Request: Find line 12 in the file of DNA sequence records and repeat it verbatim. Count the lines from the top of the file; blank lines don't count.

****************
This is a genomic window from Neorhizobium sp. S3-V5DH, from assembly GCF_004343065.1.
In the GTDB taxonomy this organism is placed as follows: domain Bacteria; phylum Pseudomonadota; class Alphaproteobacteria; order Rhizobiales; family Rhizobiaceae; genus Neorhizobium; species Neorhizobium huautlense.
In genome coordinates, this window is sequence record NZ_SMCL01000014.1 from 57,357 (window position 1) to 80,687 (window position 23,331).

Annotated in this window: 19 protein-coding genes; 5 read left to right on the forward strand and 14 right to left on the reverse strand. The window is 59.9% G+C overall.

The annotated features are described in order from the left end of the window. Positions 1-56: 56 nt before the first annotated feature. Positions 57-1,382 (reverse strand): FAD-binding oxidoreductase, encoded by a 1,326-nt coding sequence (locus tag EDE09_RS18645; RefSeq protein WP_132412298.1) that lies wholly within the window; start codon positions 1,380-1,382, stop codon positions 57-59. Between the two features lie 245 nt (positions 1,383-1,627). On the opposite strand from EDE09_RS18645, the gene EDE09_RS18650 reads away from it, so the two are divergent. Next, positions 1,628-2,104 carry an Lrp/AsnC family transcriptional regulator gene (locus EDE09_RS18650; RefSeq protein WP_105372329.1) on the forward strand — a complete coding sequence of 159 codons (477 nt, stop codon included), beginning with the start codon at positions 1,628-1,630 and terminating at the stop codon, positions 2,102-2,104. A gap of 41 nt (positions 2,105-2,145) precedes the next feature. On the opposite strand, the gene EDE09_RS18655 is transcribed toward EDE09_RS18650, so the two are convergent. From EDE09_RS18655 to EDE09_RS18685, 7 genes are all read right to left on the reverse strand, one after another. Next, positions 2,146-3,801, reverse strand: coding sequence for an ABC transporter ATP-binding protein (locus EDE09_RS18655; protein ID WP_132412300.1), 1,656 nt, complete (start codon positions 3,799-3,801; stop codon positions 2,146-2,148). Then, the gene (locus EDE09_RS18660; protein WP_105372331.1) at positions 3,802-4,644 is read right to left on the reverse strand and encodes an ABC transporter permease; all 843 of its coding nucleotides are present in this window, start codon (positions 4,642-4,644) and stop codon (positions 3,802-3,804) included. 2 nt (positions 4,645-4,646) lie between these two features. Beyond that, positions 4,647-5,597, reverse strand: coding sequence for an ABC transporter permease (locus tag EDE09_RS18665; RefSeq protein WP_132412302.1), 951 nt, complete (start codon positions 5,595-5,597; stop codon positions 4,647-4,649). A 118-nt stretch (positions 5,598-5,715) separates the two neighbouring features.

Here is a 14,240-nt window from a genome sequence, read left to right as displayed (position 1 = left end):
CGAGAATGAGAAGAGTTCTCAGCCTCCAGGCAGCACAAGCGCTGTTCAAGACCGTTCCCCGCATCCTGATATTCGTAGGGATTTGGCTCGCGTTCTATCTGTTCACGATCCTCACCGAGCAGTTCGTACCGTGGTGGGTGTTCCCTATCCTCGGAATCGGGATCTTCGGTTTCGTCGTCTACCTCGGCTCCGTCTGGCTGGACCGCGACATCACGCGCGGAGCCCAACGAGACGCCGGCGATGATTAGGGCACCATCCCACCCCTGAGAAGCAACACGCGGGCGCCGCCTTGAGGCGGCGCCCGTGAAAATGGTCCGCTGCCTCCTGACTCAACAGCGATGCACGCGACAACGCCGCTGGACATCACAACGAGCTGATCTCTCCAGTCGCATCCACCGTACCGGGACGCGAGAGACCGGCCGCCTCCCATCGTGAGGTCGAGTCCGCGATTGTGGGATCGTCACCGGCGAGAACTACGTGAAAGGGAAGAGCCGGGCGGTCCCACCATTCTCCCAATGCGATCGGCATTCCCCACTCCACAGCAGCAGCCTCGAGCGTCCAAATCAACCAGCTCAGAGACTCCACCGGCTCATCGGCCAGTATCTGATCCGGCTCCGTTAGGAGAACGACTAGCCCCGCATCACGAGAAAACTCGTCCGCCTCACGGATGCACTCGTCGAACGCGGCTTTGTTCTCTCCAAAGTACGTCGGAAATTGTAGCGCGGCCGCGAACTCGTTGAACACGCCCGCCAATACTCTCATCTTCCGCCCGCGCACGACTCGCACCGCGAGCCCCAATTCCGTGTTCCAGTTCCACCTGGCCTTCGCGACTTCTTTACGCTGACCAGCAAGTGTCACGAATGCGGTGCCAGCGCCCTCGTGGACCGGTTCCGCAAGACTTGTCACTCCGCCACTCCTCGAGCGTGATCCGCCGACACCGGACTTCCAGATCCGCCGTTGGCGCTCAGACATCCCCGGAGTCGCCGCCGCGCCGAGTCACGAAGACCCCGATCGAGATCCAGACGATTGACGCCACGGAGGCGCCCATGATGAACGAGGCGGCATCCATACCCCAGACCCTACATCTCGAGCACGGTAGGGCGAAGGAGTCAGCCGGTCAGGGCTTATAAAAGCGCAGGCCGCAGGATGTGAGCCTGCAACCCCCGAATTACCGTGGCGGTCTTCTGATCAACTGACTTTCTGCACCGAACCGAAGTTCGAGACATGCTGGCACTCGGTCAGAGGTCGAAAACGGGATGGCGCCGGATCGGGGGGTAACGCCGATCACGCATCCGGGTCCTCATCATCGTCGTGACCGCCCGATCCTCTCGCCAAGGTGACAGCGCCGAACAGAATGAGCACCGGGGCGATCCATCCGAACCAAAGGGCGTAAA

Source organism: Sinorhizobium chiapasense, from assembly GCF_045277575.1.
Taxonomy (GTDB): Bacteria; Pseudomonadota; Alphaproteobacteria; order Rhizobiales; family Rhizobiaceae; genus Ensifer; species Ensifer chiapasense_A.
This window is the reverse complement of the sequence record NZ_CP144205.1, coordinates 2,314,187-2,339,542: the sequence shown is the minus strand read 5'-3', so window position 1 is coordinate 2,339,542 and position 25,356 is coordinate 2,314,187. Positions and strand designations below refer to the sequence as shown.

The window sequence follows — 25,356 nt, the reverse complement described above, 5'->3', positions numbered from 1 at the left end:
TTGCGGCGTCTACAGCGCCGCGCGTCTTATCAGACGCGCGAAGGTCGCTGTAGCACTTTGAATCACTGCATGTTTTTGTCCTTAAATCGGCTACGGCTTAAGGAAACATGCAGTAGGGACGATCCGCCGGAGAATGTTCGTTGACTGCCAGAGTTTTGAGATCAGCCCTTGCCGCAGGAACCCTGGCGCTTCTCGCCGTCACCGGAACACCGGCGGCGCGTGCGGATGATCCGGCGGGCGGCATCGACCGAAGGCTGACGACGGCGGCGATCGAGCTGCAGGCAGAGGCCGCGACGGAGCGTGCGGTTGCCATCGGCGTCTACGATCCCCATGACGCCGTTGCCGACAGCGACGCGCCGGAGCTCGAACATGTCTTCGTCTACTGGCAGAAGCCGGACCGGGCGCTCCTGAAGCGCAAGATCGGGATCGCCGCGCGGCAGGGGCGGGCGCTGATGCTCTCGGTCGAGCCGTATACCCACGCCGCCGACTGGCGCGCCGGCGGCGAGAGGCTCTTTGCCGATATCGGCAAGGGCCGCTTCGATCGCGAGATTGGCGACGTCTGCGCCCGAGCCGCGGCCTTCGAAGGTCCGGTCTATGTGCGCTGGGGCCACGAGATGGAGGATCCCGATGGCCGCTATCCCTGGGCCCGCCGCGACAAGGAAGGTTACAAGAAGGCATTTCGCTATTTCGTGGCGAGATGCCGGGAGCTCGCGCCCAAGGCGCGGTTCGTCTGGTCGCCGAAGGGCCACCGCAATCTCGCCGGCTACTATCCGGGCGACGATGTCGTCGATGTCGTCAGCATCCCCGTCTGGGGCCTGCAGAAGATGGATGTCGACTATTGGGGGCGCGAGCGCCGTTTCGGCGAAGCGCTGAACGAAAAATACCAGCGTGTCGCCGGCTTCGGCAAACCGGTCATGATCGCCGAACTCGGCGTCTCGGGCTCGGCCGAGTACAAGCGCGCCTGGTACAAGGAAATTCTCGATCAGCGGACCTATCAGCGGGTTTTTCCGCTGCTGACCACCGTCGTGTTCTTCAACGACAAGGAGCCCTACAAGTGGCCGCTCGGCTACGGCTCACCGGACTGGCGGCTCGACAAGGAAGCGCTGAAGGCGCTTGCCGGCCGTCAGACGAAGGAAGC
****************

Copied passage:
TTGCGGCGTCTACAGCGCCGCGCGTCTTATCAGACGCGCGAAGGTCGCTGTAGCACTTTGAATCACTGCATGTTTTTGTCCTTAAATCGGCTACGGCTTAAGGAAACATGCAGTAGGGACGATCCGCCGGAGAATGTTCGTTGACTGCCAGAGTTTTGAGATCAGCCCTTGCCGCAGGAACCCTGGCGCTTCTCGCCGTCACCGGAACACCGGCGGCGCGTGCGGATGATCCGGCGGGCGGCATCGACCGAAGGCTGACGACGGCGGCGATCGAGCTGCAGGCAGAGGCCGCGACGGAGCGTGCGGTTGCCATCGGCGTCTACGATCCCCATGACGCCGTTGCCGACAGCGACGCGCCGGAGCTCGAACATGTCTTCGTCTACTGGCAGAAGCCGGACCGGGCGCTCCTGAAGCGCAAGATCGGGATCGCCGCGCGGCAGGGGCGGGCGCTGATGCTCTCGGTCGAGCCGTATACCCACGCCGCCGACTGGCGCGCCGGCGGCGAGAGGCTCTTTGCCGATATCGGCAAGGGCCGCTTCGATCGCGAGATTGGCGACGTCTGCGCCCGAGCCGCGGCCTTCGAAGGTCCGGTCTATGTGCGCTGGGGCCACGAGATGGAGGATCCCGATGGCCGCTATCCCTGGGCCCGCCGCGACAAGGAAGGTTACAAGAAGGCATTTCGCTATTTCGTGGCGAGATGCCGGGAGCTCGCGCCCAAGGCGCGGTTCGTCTGGTCGCCGAAGGGCCACCGCAATCTCGCCGGCTACTATCCGGGCGACGATGTCGTCGATGTCGTCAGCATCCCCGTCTGGGGCCTGCAGAAGATGGATGTCGACTATTGGGGGCGCGAGCGCCGTTTCGGCGAAGCGCTGAACGAAAAATACCAGCGTGTCGCCGGCTTCGGCAAACCGGTCATGATCGCCGAACTCGGCGTCTCGGGCTCGGCCGAGTACAAGCGCGCCTGGTACAAGGAAATTCTCGATCAGCGGACCTATCAGCGGGTTTTTCCGCTGCTGACCACCGTCGTGTTCTTCAACGACAAGGAGCCCTACAAGTGGCCGCTCGGCTACGGCTCACCGGACTGGCGGCTCGACAAGGAAGCGCTGAAGGCGCTTGCCGGCCGTCAGACGAAGGAAGC